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Reinventing Bach

Paul Elie's serious and inventive book asks: How has Bach in our time become a Godlike being whose center is everywhere?

November 15, 2012

Reinventing Bach By Paul Elie Farrar, Straus and Giroux 512 pp.


Reviewed by Alexandra Mullen for Barnes & Noble Review

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More than 300 years ago, Johann Sebastian Bach was born in the small German town of Eisenach. Unlike his contemporary Handel, he never traveled very far. But from this intense central point, Bach – or at least the sound waves representing him – seems to be filling up the universe. Three of his pieces are on Voyager's golden disc which is now approaching the brink of interstellar space; and at the same time, as Paul Elie, the author of Reinventing Bach, says, "He is in my pocket." How has Bach in our time become a Godlike being whose center is everywhere and whose circumference nowhere?

By juxtaposing the space capsule and the pocket, Elie captures two elements of Bach – the domestic and the transcendent. They were certainly evident in his own life of playing, rehearsing, composing, teaching, and performing music, where there was not much distance or difference between the clavier at home and the organ at church. By juxtaposing the LP and the iPod, Elie reminds us of how technology has democratized and universalized Bach – all of us can "play" him now whether we're picking through a score at the piano or listening to recordings of Edwin Fischer's impassioned wrong notes or Glenn Gould's equally impassioned right ones.

I single out Fischer and Gould's piano recordings because while both Fischer and Gould give highly individual performances, they represent two different ways of thinking about what a recording is. Fischer's recordings sound old, not just because of the background hissings and pops but also because they are embedded in concert practice: one continuous take, one continuous flow distilling concentrated experience with that particular piece at that particular moment in that particular space, warts, felicities, and all. Gould's recording of the same pieces sound – well, newer, certainly, but in some sense out of time and even location: Gould consciously exploited "take-twoness" – not so much to eliminate flubs (although that too) as to craft peaks of brilliance on an instrument inhabiting its own sound-world.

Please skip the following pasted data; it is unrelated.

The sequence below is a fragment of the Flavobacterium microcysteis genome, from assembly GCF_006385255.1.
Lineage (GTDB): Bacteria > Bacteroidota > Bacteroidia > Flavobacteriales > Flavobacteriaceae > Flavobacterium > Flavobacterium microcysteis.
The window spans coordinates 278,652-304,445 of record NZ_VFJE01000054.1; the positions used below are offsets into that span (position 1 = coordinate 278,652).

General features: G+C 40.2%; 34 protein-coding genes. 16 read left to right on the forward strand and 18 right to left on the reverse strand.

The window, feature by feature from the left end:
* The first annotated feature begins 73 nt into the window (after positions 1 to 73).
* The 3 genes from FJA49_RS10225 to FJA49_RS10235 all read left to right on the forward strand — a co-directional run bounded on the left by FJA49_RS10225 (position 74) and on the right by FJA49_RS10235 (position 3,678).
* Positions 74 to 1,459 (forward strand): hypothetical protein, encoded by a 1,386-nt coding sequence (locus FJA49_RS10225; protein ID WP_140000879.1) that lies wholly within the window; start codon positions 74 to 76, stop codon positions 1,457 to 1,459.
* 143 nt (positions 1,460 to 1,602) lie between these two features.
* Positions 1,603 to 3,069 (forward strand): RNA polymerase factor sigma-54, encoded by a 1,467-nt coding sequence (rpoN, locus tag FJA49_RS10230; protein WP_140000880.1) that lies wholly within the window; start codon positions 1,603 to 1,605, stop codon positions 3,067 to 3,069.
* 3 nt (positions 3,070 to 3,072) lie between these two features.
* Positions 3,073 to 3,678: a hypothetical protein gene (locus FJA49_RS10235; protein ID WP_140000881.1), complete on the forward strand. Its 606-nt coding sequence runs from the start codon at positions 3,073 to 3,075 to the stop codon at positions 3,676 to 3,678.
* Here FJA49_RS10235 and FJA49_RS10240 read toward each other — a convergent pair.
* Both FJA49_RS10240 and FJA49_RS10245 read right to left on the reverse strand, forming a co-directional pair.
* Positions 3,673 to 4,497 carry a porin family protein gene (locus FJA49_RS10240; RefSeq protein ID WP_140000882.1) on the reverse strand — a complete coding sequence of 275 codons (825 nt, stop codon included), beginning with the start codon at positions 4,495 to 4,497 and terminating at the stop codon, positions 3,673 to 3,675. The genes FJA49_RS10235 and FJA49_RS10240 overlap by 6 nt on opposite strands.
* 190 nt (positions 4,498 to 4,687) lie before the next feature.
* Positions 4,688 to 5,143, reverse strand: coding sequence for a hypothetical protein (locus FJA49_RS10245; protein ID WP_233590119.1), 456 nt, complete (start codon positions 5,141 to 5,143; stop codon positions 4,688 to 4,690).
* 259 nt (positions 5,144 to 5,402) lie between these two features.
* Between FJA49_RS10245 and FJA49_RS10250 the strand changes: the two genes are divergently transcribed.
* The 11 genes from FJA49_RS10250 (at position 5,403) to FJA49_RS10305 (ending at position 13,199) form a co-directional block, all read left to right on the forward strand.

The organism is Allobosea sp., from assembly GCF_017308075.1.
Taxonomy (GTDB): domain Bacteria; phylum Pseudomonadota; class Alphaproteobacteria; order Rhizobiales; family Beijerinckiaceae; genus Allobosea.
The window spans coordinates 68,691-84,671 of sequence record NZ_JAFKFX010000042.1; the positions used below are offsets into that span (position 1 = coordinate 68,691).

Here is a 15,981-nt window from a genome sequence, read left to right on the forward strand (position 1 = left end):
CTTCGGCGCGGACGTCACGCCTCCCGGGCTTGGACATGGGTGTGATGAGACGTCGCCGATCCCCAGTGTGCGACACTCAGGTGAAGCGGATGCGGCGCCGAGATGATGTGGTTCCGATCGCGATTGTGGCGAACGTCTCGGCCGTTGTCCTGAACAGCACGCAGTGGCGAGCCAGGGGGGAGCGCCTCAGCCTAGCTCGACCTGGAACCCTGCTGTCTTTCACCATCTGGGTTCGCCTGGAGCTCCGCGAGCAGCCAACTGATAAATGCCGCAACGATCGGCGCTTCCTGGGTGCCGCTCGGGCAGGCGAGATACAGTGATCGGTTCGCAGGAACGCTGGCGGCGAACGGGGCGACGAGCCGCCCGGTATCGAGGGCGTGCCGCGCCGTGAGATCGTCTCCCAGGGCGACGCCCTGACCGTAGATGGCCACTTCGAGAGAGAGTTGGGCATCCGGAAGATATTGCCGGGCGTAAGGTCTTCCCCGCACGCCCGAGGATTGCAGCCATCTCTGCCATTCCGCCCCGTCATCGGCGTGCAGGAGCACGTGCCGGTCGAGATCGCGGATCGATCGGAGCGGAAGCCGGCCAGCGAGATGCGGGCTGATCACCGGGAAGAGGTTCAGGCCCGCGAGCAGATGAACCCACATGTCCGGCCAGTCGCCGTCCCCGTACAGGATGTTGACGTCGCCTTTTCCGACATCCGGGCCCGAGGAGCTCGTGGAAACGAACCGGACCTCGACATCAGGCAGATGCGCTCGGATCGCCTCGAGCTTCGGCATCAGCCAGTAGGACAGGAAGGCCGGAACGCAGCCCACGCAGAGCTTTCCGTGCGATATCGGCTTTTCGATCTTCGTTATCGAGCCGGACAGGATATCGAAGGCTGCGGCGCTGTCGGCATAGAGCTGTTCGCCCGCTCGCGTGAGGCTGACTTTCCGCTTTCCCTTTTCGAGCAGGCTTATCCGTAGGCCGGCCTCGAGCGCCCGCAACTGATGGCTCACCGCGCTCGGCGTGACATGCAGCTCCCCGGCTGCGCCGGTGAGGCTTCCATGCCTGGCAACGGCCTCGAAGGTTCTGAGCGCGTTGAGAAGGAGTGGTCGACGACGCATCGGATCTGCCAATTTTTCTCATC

For Elie, whose previous book, "The Life You Save May Be Your Own," concentrated on four American Catholic writers, the spiritual and the technological are not antithetical:

In an age of recordings, the past isn't wholly past and the present isn't wholly present, and our suspension in time, our intimacy with the most sublime expressions of people distant and dead, is a central fact of our experience. This is at once a benefit and a quandary, and in it, I would venture, are the makings of a spirituality of technology.

Some Bach pianists have the gift of bringing out lines of music in a score that I've never noticed before – I think particularly of Gould's and Simone Dinnerstein's startling different but utterly compelling versions of the Goldberg Variations. Elie has a similar ability to hear new connections between well-known notes. I find him particularly thought-provoking when he marks long historical phrases. In one passage, after considering the physical placement of the church organist (literally lofty, back turned to the service), Bach's chorales, and the goals of the Reformation that lead "every believer [to] hope for a direct encounter with the thing itself," Elie moves outward to our day: "Recordings heighten the effect, completing the transition from eye to ear, from seeing to hearing, that the Reformation had brought about. The organist is done away with. So is the church building. So are the limits of space and time, of stamina and attention. The music of Bach is all that is left. The recordings pour out perfection: they enable the listener to import transcendence into an ordinary room, to "play" the music without making it." Is it just a fluke that some early recording studios were deconsecrated churches?


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